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A colostomy is a surgical procedure in which part of the colon, or large intestine, is moved through a hole created in the wall of the abdomen. This allows waste materials to leave the body when there has been some sort of damage to the intestines, either from physical trauma or surgery. While a colostomy is sometimes permanent, there are many cases in which a temporary colostomy is mandated, often to allow the colon time to heal after injury.
Intestinal function can become compromised by medical conditions such as Crohn's disease or diverticulitis. Physical trauma involving the abdominal area of the body can also contribute to abnormal intestinal function. Sometimes, the damaged intestines need a break to allow for proper healing. This is when a temporary colostomy can be of major benefit to the recuperating patient.
When a temporary colostomy is deemed the best course of treatment for the patient, a general anesthesia will be given so that the patient is not aware of the procedure as it is performed. The colon will then be cut into two pieces, with the damaged portion being removed if necessary. A resection may or may not be done at this time. This is a procedure to reconnect the healthy ends of the colon to one another. A hole is cut in the abdominal wall, and a portion of the colon is placed into that hole, exiting just at the outer surface of the body.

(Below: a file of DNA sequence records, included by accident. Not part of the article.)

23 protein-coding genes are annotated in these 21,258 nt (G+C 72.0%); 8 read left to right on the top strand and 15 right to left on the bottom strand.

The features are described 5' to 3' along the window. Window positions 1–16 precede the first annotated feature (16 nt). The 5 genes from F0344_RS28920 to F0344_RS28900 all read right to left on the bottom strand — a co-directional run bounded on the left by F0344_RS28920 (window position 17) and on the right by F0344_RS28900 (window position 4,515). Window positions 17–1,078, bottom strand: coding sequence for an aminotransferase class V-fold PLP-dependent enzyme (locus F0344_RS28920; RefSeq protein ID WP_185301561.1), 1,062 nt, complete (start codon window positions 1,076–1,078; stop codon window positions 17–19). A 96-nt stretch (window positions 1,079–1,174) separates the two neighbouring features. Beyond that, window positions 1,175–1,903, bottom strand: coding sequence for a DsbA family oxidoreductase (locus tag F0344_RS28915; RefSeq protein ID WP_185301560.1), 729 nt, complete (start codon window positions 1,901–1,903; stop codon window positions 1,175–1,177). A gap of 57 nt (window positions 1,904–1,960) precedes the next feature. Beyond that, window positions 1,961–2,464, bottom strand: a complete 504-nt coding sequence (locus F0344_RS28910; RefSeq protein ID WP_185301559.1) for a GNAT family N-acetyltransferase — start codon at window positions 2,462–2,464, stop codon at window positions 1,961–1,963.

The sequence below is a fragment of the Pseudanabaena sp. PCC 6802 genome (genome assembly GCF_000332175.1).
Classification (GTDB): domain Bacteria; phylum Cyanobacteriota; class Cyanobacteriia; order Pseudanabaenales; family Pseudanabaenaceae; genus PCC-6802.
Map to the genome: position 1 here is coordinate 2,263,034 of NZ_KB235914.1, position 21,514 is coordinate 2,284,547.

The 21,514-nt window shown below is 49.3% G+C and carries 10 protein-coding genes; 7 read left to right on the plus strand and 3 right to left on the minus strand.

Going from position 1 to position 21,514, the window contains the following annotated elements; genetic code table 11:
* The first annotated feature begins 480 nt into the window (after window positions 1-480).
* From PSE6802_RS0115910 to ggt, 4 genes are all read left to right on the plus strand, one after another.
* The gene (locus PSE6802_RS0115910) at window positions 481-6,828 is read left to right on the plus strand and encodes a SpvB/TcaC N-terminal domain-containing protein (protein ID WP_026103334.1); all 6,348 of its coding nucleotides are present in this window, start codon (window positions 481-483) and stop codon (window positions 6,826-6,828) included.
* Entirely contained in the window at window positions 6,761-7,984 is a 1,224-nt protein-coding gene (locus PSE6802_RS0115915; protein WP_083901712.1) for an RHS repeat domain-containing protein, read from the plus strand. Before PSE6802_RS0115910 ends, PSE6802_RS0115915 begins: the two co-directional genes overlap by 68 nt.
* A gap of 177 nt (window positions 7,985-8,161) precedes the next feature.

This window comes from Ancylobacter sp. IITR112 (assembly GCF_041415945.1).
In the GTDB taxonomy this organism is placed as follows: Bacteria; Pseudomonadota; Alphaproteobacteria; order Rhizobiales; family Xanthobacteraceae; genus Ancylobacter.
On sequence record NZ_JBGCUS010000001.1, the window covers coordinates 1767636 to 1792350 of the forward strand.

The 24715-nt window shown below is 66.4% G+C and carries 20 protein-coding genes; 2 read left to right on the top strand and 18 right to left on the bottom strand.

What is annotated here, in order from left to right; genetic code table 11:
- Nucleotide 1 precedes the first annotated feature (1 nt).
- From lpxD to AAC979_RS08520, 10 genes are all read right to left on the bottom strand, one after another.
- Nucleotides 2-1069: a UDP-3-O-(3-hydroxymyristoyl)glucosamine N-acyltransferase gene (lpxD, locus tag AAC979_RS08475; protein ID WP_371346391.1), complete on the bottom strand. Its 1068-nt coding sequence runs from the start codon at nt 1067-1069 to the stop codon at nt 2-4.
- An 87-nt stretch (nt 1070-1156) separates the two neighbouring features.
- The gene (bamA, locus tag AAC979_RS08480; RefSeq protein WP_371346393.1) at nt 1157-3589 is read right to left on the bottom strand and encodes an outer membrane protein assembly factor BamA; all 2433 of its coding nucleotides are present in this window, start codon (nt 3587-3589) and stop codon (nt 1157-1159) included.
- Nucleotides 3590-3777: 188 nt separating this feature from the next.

Once the procedure has been completed, the patient will spend several days in the hospital. During this time, instruction will be given as to how to properly care for the temporary colostomy. The patient will be given information on the different types of colostomy pouches as well as adhesives and caps or covers for the stoma, the portion of the intestine now located on the surface of the body.
Once home, recovery from the temporary colostomy procedure generally takes about six weeks. Restricted physical activity and a diet low in fiber are often recommended during this time of recovery. Once the patient has completely healed from the temporary colostomy procedure, a consultation with the surgeon is in order to discuss the timing of having the procedure reversed so that normal bowel activity can resume. This will depend on the physical health and schedule of the patient and generally takes place several weeks, or even months, after the original procedure.
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